Race is always a controversial subject when discussing merit-based activities like chess. There has been no empirical research conducted to show that systematic racism has prevented Black players from excelling in chess. U.S. players like Walter Harris was certainly excluded from certain opportunities in the 60s, but one may argue that the issue is more of class than race. That does not mean instances of discrimination don’t exist. They do.
Walter Harris (left), the first Black National Master in the U.S.
In current events, there are some systematic notions that can ultimately impede the growth of chess in Black nations such as changing FIDE’s “one-nation, one-vote” system. This would render all smaller federations as less relevant thus relegating them to a second class. It would then be hard to gain leverage for aspiring players. This is a point of great contention in the current campaign for FIDE President.
Changing the number of qualifiers in the FIDE knockout would also be a blow to African players. One famous Grandmaster was quoted as saying that Africans did not rightfully deserve of six slots because they had lower ELO ratings. In another controversial issue, the idea of awarding IM titles to players at the subzonals is still up for debate. African and Caribbean players are often singled out in the debate despite the fact that the practice occurs in other regions.
Perhaps singling out these regions may show that race may be an underlying factor, but this is clearly a class issue since it affects all weaker federations. In other board sports like draughts (international checkers), Africans are among the game’s top competitors and thus, widely-respected. One problem with this issue is that one gains respect with a strong presence and apart from Carlsson, Simutowe, Solomon and legendary International Master Emory Tate, Black players are largely absent in international chess.
There is one other factor… talent. How does one measure talent in chess? There are always age-based accomplishments, but they are imprecise and predictions are often not linear. For example, because a player made Grandmaster (2500) at age 15 does not mean that a player has to be 2000 by age 10 and improve 100 ELO every year.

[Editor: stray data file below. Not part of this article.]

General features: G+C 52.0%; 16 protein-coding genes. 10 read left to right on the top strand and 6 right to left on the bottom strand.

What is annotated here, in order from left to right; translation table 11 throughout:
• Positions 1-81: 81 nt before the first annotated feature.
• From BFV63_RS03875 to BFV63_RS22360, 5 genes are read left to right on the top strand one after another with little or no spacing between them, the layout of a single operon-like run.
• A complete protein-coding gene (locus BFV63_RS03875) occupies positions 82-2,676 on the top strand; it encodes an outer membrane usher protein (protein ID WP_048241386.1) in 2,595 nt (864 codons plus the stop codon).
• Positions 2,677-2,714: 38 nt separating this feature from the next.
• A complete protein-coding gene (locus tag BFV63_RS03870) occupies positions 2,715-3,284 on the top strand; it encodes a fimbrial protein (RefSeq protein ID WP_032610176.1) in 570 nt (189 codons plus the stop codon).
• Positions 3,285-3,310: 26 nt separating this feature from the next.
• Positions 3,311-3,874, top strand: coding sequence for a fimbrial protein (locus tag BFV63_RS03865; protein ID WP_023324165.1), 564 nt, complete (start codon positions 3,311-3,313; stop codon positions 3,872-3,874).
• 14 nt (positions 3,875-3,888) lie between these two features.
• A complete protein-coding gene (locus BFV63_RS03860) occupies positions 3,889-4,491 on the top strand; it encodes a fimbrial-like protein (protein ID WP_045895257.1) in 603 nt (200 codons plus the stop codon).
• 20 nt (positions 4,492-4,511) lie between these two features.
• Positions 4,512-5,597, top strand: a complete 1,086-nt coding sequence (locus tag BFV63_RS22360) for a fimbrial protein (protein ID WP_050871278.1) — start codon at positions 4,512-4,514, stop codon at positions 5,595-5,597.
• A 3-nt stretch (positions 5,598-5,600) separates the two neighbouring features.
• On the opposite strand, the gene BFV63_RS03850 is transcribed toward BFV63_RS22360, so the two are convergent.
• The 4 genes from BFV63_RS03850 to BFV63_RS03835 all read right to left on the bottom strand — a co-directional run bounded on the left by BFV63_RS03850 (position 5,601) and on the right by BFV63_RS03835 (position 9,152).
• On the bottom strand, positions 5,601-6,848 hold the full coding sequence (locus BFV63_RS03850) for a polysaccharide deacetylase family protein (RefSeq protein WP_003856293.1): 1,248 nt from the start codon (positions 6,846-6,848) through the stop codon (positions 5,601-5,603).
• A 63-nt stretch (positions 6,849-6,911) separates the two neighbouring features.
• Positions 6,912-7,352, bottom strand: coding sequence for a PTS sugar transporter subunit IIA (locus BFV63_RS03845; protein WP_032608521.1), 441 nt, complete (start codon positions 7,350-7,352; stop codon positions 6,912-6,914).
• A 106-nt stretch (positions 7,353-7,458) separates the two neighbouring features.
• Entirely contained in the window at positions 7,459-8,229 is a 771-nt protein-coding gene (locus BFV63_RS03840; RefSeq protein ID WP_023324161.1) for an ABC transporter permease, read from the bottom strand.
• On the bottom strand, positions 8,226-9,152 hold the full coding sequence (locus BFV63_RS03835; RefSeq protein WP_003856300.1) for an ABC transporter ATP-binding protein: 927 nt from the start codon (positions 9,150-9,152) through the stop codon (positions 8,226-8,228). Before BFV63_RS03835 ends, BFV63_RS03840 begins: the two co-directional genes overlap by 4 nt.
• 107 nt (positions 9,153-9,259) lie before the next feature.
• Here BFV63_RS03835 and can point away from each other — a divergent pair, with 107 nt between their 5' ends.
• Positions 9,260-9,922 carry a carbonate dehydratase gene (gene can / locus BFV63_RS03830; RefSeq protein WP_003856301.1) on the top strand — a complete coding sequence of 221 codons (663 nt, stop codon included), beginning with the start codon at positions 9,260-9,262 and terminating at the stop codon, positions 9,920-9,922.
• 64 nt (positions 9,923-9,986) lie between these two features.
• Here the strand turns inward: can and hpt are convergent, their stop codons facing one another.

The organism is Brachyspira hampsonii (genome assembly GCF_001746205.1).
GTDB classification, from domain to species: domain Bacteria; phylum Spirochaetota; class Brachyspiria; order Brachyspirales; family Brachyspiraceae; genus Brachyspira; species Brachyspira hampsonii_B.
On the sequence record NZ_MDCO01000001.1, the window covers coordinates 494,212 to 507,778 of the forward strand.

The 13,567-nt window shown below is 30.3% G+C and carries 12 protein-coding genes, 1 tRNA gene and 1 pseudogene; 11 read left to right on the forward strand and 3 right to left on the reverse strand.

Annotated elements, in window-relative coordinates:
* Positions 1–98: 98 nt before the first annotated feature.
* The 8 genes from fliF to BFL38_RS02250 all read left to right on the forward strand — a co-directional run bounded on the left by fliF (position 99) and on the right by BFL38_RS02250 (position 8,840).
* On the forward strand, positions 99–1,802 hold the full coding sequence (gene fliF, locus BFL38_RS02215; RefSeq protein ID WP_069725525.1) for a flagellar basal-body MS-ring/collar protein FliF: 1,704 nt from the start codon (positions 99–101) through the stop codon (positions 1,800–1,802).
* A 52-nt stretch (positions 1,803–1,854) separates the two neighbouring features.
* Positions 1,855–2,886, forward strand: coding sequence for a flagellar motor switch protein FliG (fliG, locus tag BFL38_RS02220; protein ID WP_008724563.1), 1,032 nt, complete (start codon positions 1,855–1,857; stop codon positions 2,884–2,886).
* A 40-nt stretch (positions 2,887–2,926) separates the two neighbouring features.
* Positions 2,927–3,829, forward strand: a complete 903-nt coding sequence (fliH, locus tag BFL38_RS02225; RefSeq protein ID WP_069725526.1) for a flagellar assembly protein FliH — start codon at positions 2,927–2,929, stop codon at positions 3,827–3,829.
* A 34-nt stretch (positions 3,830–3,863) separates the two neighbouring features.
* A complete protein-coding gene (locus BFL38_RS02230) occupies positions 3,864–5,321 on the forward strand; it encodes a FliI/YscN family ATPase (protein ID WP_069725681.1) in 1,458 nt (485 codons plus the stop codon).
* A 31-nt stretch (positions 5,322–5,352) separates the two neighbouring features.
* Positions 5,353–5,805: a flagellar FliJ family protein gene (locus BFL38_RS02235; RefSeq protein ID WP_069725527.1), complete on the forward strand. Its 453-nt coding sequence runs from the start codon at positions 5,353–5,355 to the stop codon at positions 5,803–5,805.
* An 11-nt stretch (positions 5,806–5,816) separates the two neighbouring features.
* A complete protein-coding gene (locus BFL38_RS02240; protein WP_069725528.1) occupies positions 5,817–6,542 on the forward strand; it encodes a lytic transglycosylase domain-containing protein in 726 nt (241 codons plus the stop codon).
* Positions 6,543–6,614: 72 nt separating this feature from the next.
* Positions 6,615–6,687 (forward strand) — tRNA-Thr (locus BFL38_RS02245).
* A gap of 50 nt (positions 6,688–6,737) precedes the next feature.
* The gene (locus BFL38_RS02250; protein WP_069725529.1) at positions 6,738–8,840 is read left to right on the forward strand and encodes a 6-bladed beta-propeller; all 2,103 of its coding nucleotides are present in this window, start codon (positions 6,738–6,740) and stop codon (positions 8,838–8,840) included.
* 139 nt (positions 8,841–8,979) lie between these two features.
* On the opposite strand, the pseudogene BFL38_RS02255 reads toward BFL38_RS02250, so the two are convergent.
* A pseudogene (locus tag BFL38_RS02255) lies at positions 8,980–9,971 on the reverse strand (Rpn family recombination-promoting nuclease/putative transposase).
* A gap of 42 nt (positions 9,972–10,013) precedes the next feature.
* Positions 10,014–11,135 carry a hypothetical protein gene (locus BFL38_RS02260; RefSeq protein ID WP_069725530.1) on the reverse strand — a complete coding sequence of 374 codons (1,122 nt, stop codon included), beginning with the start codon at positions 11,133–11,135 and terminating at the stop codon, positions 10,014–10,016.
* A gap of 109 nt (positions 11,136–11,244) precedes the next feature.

Talent is not measured in a linear progression. Nevertheless, talent can be more accurately measured by the quality of play. With someone to accurately assess this talent will be important in development. Unfortunately, there is not always coaching available and most players of African descent are self-taught and do not have any formal coaching. Simutowe earned a Grandmaster title without a trainer and few resources. He mentioned that he would have been a lot more efficient if he could have hired the services of a trainer… even for a short span.
Photo by Daaim Shabazz.
One of the problems I have seen in the Black chess world is too much emphasis placed on five-minute or “blitz” chess. The gambling marathons and meaningless grudge matches proliferate in these circles. All of this means nothing in terms of the overall quality of play. The problem is that blitz prowess has come at the expense of comprehensive training… of which blitz should only play a part. Talent cannot be measured merely by who has the strongest game in blitz. It merely amounts to “fast food” chess, not a quality meal for chess nourishment.
In conclusion, there must be three main ideas to confront the challenges of chess.
First, there has to be more of a collaborative effort between players. That can be attained through deeper networking. Joint analysis, sharing of data, and collaboration should be intensified. The legend of the “Black Bear School of Chess” was a novel idea of collaboration amongst Black players in New York. Maurice Ashley and several strong masters were raised from this organization. They were serious, focused, had study sessions and training matches. When Ashley became the first African-American Grandmaster in 1999, this served as its best example of harnessing talent. There is no reason these groups cannot function even through the use of online servers.
Second, there has to be a plan of mentorship for juniors. Scholastic chess is booming and features several talented players of African descent. The question with these players may be finding the right guidance to keep them motivated. There is also a need for the presence of role models and mentors for younger players. Typically, the impressions from a player with whom you share a commonality are deeper and perhaps more familiar. However, most of the top Black Masters are either not active or playing very little.
Lastly, there is a dearth of norm tournaments organized by players of African descent. This will be one way of ensuring more opportunities for aspiring GMs or IMs. Of course, these events require sponsorship and logistical support. There has to be a concerted effort to organize these tournaments or talent will continue to waste away without being realized. The question is, “Who makes the sacrifice?”
Note: When I asked GM Maurice Ashley about his personal challenges, he mentioned five of them:
- Traveling for international events
- Finding good training
- Having strong training partners
- Having a family
- Starting late
(read entire response)